Test Drive: 2012 Mini Cooper S Roadster car test drives reviews mini
2012 Mini Cooper S Roadster. Click image to enlarge

Test Drive: 2012 Mini Cooper S Roadster
First Drive: 2012 Mini Cooper S Roadster
Test Drive: 2012 Mini Cooper S Coupe

Manufacturer’s web site
Mini Canada

Review and photos by Mike Schlee

Photo Gallery:
2012 Mini Roadster

How far can you take a single theme? Well, if you are Mini, it seems endlessly. Mini now has 7 variants in their showrooms of the ‘Mini Cooper’ theme thanks to the addition of the all-new Clubvan. If that weren’t enough, there is a Mini Paceman due to hit showroom floors in the near future. All of this makes the new for 2012 Mini Coupé and Roadster look like yesterday’s news.

So before the onslaught of new-new Minis hits our shores, I thought I would take another look at the Mini Roadster and see if my findings were similar to Peter Bleakney’s review of this car. First and foremost, the one thing that stuck out to me like a sore thumb was the Mini’s lack of chassis rigidity. Many reviews from around the world commend the Mini Roadster for curing the four-seat Mini Convertible’s excessive cowl shake, but like Peter, I did not find this to be the case. I have now driven an even dozen convertibles this summer and I must say the Mini Roadster is right up there with the Infiniti IPL G Convertible for the ‘Most Likely to Wiggle’ award.

Test Drive: 2012 Mini Cooper S Roadster car test drives reviews mini
Test Drive: 2012 Mini Cooper S Roadster car test drives reviews mini
2012 Mini Cooper S Roadster. Click image to enlarge

But a shaky car does not make for a poor car or a poor handler. Handling is what the Mini is known for and the Roadster is no different. Keep the Mini below 8/10ths of its ability and it isn’t detectable whether this vehicle is front-wheel, all-wheel, or rear-wheel drive. However, really press the Roadster and the unfavourable characteristics of front-wheel drive cars, like torque steer and the tendency to spin the inside front tire when cornering, rear their ugly heads. That said, the Mini, in almost all of its variants, is still one the most sorted out front-wheel-drive platforms in recent memory. It has that special something the Acura Integra GS-R/Type R and Honda Prelude had. Sure the original Neon-based SRT4, Cobalt SS, and Mazdaspeed3 were fast, but none of them felt as connected to the road as the Mini does. You feel one with the road surface, for better or worse, at all times.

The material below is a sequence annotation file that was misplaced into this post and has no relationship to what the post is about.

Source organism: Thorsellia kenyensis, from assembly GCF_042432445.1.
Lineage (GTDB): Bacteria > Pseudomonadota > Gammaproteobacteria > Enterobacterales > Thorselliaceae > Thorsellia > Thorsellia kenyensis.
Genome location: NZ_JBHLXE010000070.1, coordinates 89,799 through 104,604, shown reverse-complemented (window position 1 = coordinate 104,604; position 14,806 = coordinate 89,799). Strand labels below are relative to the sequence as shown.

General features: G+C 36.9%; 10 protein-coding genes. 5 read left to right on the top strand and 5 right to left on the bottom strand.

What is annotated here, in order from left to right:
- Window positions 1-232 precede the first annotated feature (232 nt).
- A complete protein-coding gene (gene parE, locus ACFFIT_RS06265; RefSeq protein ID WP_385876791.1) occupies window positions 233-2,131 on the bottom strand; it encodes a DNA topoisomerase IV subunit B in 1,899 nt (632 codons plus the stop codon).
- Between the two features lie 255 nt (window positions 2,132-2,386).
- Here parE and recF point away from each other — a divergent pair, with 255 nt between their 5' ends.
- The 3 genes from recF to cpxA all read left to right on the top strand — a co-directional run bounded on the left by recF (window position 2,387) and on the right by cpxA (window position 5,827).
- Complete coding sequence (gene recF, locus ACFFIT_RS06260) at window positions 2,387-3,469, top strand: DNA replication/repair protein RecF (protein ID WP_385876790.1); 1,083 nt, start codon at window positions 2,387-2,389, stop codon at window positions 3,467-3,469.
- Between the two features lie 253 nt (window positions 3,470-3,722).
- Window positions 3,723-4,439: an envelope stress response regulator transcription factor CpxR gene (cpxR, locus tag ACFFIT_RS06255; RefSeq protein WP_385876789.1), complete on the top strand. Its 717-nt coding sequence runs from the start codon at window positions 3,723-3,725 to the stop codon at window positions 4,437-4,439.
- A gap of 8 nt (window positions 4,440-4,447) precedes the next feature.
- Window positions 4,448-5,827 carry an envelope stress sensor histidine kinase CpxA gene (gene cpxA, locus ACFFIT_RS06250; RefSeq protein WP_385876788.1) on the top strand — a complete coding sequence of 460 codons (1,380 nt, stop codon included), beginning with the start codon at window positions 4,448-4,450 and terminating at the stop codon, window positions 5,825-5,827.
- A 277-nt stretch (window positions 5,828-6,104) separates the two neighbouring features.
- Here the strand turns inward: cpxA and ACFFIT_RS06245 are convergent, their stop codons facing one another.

Being that the Roadster is 20 mm lower than the Convertible, the Mini rides a bit harsher. Add in the optional $990 Sport package that includes the sport suspension, dynamic traction control, and upgraded 17-inch wheels, and the ride becomes downright punishing. Call me crazy, but I found the ride in the Mini S Roadster to be more violent than that of the Mini John Cooper Works Hatchback.

The aforementioned upgraded wheels are wrapped in 205/45R17 performance run-flat tires that do a great job in keeping the Mini glued to the road. At 1,245 kg, the Roadster is only 30 kg more than the Mini Coupé and the weight penalty is unnoticeable. Fun fact of the day: the Cooper S Roadster is the least aerodynamic of the three Roadster trims (Cooper, Cooper S, John Cooper Works).




About Mike

Mike Schlee is the former Social Editor at Autos.ca and autoTRADER.ca. He began his professional automotive writing career in 2011 and has always had a passion for all things automotive, working in the industry since 2000.